Non-positive curvature, isometric actions, and dynamics of cocycles

6-11 May, 2013
Cajón del Maipo, Chile

The aim of this meeting is to gather together people from different mathematical communities that have been using similar techniques to deal with problems in different contexts and exploit further use of these methods. In this spirit, besides normal talks, we plan to have open problem sessions as well as four mini-courses of 4 hours each:

– On the structure of group/actions on CAT(0) spaces. 
Pierre-Emmanuel Caprace, Univ. Catholique de Louvain.


– Affine isometric actions. 

 

Alain Valette, Univ. de Neuchâtel. 

– A crash course on SL(2,R) and Schrödinger cocycles.

 

Raphaël Krikorian, École Polytechnique.

– Livsic theory and cocycles, including cocycles of diffeomorphisms.
Rafael de la Llave, Georgia Inst. of Technology.

Organizing Committee:

Daniel Coronel, UNAB
Mickaël Crampon, USACH
Andrés Navas, USACH
Mario Ponce, PUC-Chile

Contact: nonpositivecocycles@usach.cl

 



 

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MINI-COURSES
 (4 hours each)

– On the structure of group/actions on CAT(0) spaces. 
Pierre-Emmanuel Caprace, Univ. Catholique de Louvain.

The goal of this course is to provide an introduction to the geometry of CAT(0) spaces and the properties of their isometry groups. Starting with a description of prominent families of examples, namely symmetric spaces and Euclidean buildings, we will develop the basics of a theory showing that proper CAT(0) spaces are subjected, at a high level of generality, to rigidity phenomena similar to the familiar properties of those basic examples. The main tool in establishing those results is the study of the full isometry group, which is naturally endowed with a locally compact group topology. Building upon some general considerations on the possibly non-discrete full isometry group, we will illustrate this approach by deducing various properties of discrete groups of isometries: existence of free abelian subgroups, algebraic structure of amenable groups, rigidity of lattices.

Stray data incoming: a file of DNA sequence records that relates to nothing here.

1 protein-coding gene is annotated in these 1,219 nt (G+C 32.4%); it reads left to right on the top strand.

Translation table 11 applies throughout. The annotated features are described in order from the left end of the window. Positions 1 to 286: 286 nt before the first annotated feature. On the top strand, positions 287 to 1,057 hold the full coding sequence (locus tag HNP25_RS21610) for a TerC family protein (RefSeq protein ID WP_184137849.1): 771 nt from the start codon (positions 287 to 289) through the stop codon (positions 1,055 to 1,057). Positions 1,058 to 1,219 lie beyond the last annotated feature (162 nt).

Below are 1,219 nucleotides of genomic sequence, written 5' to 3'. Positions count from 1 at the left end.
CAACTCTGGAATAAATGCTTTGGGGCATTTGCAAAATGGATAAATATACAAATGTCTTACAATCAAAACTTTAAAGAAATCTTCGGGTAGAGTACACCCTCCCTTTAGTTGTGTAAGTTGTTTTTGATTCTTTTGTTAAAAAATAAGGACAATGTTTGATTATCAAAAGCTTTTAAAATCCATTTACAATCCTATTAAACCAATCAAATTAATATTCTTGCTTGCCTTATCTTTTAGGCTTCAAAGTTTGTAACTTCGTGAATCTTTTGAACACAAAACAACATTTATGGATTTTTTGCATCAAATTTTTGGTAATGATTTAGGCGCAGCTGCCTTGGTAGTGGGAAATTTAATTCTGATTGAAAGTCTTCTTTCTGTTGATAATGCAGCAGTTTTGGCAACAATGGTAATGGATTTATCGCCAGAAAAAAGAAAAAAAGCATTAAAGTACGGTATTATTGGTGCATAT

The course plan is the following:
– Definitions and key examples
– Geometric density
– The full isometry group
– Applications to discrete subgroups.



– A crash course on SL(2,R) and Schrödinger cocycles.
Raphaël Krikorian, University Pierre et Marie Curie (Paris 6)

The aim of the minicourse is to study the spectral properties of quasiperiodic 1D Schrödinger operators. An important tool in this approach is the study of the dynamics of the related Schrödinger cocycles. This approach proved to be very useful these last 20 years.

Program: 


1) Spectral theory of bounded and symmetric operators, Schrödinger operators, Berezansky´s theorem, dynamically defined Schrödinger operators, spectral measures and the integrated density of states.
2) Schrödinger cocycles, facts from ergodic theory, rotation number and Lyapunov exponents, m-functions, uniform and non-uniform hyperbolicity, Oseledec theorem.
3) Links between the spectral and dynamical aspects, spectrum/nonuniform hyperbolicity, density of states/rotation number, Thouless formula.
4) Reducibility of qp cocycles, KAM theory, Dinaburg-Sinai and Eliasson´s reducibility theorems. Links with the absolutely continuous spectrum.
5) Anderson localization and its link with nonuniform hyperbolicity.
6) Aubry-André duality, application to the Almost-Mathieu operator.

Prerequisites: Hilbert space, basics of complex analysis (holomorphic, harmonic and subharmonic functions), Fourier analysis, measure theory and ergodicity.

Bibliography:

R. Carmona, J. Lacroix}. Spectral theory of random Schrödinger operators. Birkhauser
Th. Ransford. Potential theory in the complex plane. LMS

P. Walters. An introduction to ergodic theory. Springer



– Livsic theory and cocycles, including cocycles of diffeomorphisms.
Rafael de la Llave, Georgia Inst. of Technology.

The central problem will be the problem of triviality of a cocycle over an Anosov system.

More precisely, we consider an Anosov system f in a manifold M and a mapping phi: M —> G, where G is a group and we consider the problem of whether one can find another mapping eta: M —> G in such a way that eta(x) = phi(x) eta(f x).

Clearly, there are obstrutions. If p is periodic of period N, we obtain that it is necessary that
phi(p) phi(f(p)) … phi(f^{N-1}(p)) = Id.

Remarkably, when f is an Anosov diffeomorphism, phi is Hölder and G is a finite dimensional group, this is the only obstruction (the case of commutative, compact or nilpotent groups was obtained by Livsic in the early 70´s; the general case was obtained by Kalinin in 2010).

We plan to explore several ideas around these topics:

1) Motivation. Origins of the problem
2) The basic Livsic argument
3) Regularity of solutions in the finite dimensional case
4) Some variations: conformal methods, hyperbolic sets.
5) The slow variation argument.
6) Infinite dimensional problems.



– Affine isometric actions. 

Alain Valette, Univ. de Neuchâtel.